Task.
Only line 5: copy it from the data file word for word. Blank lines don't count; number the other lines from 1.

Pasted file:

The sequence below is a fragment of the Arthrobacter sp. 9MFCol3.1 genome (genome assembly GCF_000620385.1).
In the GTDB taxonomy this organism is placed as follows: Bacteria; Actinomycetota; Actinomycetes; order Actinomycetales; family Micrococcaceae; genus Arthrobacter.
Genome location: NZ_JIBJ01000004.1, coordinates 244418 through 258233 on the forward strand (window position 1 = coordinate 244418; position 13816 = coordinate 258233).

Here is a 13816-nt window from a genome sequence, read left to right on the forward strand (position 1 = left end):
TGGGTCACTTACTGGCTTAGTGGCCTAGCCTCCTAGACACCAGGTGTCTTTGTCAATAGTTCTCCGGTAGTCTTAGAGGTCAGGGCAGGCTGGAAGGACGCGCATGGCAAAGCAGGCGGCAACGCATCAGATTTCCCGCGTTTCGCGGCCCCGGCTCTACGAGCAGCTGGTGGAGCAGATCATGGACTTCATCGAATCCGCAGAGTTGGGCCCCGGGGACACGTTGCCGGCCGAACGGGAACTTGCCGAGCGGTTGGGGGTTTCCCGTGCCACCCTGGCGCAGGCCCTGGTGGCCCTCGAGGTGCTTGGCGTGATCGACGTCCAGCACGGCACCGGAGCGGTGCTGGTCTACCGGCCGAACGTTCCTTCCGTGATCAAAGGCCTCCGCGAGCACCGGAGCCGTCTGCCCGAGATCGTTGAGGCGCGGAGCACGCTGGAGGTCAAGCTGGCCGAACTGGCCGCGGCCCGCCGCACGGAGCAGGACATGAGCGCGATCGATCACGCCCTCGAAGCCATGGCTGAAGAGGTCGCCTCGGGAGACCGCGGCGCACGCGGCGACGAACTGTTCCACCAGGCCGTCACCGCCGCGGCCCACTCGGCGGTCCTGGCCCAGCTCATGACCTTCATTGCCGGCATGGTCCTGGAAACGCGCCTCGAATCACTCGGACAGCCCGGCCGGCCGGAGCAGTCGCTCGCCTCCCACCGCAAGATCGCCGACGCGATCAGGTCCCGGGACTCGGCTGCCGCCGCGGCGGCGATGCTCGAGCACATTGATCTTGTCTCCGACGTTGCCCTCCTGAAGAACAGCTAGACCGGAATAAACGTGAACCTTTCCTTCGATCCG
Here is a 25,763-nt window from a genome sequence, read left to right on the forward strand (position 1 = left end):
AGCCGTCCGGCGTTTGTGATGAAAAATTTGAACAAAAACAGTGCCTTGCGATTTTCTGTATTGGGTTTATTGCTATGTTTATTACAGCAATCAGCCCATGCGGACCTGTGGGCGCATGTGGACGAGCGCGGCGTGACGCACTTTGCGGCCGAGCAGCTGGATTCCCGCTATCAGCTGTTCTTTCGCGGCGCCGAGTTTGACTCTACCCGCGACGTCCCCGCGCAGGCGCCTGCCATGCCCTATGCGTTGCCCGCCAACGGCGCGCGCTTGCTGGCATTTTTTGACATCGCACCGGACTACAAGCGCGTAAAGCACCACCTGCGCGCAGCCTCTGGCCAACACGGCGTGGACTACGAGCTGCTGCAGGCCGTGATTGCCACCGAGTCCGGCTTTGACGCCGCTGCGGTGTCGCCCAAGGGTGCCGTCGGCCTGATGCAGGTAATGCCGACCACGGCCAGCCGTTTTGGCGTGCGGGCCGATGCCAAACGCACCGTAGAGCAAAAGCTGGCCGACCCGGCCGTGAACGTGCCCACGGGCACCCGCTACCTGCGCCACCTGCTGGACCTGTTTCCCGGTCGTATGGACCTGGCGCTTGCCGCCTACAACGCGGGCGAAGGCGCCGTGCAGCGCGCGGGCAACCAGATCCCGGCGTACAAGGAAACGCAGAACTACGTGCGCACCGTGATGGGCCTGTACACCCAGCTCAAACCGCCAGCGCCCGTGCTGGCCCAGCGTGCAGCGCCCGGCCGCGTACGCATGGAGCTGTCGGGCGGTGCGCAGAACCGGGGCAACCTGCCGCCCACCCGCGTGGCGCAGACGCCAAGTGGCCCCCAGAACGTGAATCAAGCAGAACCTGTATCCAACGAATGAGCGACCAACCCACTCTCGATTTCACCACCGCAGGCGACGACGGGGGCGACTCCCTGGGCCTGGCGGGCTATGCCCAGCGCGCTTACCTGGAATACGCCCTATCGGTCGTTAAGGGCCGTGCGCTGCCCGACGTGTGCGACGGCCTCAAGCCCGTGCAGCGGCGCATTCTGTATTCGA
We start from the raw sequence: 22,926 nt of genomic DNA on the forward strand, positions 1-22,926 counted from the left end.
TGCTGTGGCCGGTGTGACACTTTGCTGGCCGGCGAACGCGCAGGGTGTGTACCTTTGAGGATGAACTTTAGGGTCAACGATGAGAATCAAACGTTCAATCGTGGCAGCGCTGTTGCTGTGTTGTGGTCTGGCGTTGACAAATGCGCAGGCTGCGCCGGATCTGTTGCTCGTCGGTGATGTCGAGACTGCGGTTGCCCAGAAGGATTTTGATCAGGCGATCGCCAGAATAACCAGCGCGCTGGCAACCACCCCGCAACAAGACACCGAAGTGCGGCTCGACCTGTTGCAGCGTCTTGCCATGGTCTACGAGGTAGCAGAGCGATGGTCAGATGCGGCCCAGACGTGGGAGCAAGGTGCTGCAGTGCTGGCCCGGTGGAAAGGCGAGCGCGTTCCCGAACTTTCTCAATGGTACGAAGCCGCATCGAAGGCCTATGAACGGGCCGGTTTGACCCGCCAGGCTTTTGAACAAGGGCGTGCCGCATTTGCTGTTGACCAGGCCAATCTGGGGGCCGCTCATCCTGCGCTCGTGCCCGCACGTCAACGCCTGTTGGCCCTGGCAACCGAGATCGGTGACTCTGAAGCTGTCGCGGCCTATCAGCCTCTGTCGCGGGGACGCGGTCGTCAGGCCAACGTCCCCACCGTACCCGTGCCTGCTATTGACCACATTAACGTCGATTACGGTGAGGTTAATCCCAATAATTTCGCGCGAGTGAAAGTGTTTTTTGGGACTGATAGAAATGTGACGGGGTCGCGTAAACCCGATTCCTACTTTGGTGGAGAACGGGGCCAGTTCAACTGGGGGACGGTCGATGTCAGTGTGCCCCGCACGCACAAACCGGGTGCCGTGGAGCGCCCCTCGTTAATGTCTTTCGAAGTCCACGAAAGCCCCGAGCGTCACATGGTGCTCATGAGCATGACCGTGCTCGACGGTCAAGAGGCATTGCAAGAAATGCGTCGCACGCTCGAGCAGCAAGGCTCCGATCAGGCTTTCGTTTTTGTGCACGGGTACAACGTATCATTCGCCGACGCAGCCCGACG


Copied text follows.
TGGGTCACTTACTGGCTTAGTGGCCTAGCCTCCTAGACACCAGGTGTCTTTGTCAATAGTTCTCCGGTAGTCTTAGAGGTCAGGGCAGGCTGGAAGGACGCGCATGGCAAAGCAGGCGGCAACGCATCAGATTTCCCGCGTTTCGCGGCCCCGGCTCTACGAGCAGCTGGTGGAGCAGATCATGGACTTCATCGAATCCGCAGAGTTGGGCCCCGGGGACACGTTGCCGGCCGAACGGGAACTTGCCGAGCGGTTGGGGGTTTCCCGTGCCACCCTGGCGCAGGCCCTGGTGGCCCTCGAGGTGCTTGGCGTGATCGACGTCCAGCACGGCACCGGAGCGGTGCTGGTCTACCGGCCGAACGTTCCTTCCGTGATCAAAGGCCTCCGCGAGCACCGGAGCCGTCTGCCCGAGATCGTTGAGGCGCGGAGCACGCTGGAGGTCAAGCTGGCCGAACTGGCCGCGGCCCGCCGCACGGAGCAGGACATGAGCGCGATCGATCACGCCCTCGAAGCCATGGCTGAAGAGGTCGCCTCGGGAGACCGCGGCGCACGCGGCGACGAACTGTTCCACCAGGCCGTCACCGCCGCGGCCCACTCGGCGGTCCTGGCCCAGCTCATGACCTTCATTGCCGGCATGGTCCTGGAAACGCGCCTCGAATCACTCGGACAGCCCGGCCGGCCGGAGCAGTCGCTCGCCTCCCACCGCAAGATCGCCGACGCGATCAGGTCCCGGGACTCGGCTGCCGCCGCGGCGGCGATGCTCGAGCACATTGATCTTGTCTCCGACGTTGCCCTCCTGAAGAACAGCTAGACCGGAATAAACGTGAACCTTTCCTTCGATCCG